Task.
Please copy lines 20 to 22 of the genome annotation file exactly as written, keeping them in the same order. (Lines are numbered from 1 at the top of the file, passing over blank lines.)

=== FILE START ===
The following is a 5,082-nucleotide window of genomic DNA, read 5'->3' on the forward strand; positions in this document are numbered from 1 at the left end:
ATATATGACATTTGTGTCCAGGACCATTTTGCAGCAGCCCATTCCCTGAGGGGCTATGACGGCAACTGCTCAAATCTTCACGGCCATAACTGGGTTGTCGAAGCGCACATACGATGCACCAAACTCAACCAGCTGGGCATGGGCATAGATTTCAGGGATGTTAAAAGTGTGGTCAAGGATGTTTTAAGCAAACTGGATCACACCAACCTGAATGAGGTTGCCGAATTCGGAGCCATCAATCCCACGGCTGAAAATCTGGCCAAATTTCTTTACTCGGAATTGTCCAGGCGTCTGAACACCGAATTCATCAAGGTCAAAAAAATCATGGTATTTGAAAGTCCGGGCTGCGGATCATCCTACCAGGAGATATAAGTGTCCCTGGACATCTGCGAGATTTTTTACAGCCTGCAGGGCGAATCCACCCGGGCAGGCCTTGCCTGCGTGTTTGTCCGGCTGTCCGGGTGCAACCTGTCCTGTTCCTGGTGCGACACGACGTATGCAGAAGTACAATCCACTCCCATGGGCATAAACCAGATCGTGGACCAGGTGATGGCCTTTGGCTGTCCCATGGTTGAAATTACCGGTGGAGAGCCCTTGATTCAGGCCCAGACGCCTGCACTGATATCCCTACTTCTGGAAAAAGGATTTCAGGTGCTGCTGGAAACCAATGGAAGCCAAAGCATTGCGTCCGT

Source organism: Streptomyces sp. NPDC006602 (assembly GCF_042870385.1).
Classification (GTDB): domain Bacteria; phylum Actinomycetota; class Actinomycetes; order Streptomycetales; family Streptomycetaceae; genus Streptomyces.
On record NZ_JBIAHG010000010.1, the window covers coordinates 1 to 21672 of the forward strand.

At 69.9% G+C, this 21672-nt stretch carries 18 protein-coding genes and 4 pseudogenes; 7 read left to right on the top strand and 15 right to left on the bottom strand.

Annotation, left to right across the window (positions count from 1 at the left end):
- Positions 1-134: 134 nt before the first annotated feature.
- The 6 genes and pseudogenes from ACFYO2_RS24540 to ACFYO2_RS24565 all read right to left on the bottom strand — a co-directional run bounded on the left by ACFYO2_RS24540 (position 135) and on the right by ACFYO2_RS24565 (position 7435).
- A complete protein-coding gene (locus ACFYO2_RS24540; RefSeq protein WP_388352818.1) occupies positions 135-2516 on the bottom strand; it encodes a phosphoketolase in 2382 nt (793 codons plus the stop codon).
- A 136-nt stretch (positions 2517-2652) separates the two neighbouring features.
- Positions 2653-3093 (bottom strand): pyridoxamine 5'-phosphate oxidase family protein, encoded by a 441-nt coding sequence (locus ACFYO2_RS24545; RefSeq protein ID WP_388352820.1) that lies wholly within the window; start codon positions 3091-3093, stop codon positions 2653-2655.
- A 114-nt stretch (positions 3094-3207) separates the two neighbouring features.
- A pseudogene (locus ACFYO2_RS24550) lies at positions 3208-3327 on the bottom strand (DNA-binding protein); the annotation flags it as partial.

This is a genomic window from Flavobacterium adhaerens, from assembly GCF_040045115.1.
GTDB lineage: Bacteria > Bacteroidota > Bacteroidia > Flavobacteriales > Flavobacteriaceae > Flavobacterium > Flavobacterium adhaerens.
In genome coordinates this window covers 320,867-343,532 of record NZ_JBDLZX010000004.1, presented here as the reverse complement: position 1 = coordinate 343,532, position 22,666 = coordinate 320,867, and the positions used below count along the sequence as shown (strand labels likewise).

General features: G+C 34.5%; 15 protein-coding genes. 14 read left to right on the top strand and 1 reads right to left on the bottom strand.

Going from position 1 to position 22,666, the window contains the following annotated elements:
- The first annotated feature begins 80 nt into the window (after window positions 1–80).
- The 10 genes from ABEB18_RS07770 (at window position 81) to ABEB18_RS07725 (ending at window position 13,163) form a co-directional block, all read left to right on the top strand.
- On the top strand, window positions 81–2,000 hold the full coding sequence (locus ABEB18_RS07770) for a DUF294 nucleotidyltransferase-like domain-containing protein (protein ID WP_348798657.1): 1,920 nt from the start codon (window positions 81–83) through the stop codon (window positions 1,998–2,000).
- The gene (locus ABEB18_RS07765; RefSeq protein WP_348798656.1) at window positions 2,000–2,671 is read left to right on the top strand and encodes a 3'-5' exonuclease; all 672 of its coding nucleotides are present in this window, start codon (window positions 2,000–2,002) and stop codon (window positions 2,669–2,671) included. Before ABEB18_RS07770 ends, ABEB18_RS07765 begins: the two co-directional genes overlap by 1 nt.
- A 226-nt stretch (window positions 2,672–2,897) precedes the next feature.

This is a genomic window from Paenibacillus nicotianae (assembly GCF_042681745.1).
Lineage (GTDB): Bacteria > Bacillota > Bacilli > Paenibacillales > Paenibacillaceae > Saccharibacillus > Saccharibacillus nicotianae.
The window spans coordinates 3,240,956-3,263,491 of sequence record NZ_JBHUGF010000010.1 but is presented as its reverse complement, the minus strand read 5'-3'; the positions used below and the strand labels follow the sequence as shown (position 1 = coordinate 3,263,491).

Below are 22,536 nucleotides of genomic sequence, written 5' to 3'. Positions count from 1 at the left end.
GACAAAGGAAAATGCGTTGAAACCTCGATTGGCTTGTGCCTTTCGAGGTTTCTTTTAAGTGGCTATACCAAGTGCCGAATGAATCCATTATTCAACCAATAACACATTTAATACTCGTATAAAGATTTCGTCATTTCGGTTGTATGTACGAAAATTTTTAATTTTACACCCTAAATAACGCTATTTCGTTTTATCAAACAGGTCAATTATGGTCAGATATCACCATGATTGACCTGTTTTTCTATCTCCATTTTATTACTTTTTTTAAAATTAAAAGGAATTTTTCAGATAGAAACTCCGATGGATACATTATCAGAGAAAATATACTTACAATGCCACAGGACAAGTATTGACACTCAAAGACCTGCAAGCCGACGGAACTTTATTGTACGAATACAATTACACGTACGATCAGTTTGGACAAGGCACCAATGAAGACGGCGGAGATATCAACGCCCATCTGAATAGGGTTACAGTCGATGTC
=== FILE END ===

- The first annotated feature begins 80 nt into the window (after window positions 1–80).
- The 10 genes from ABEB18_RS07770 (at window position 81) to ABEB18_RS07725 (ending at window position 13,163) form a co-directional block, all read left to right on the top strand.
- On the top strand, window positions 81–2,000 hold the full coding sequence (locus ABEB18_RS07770) for a DUF294 nucleotidyltransferase-like domain-containing protein (protein ID WP_348798657.1): 1,920 nt from the start codon (window positions 81–83) through the stop codon (window positions 1,998–2,000).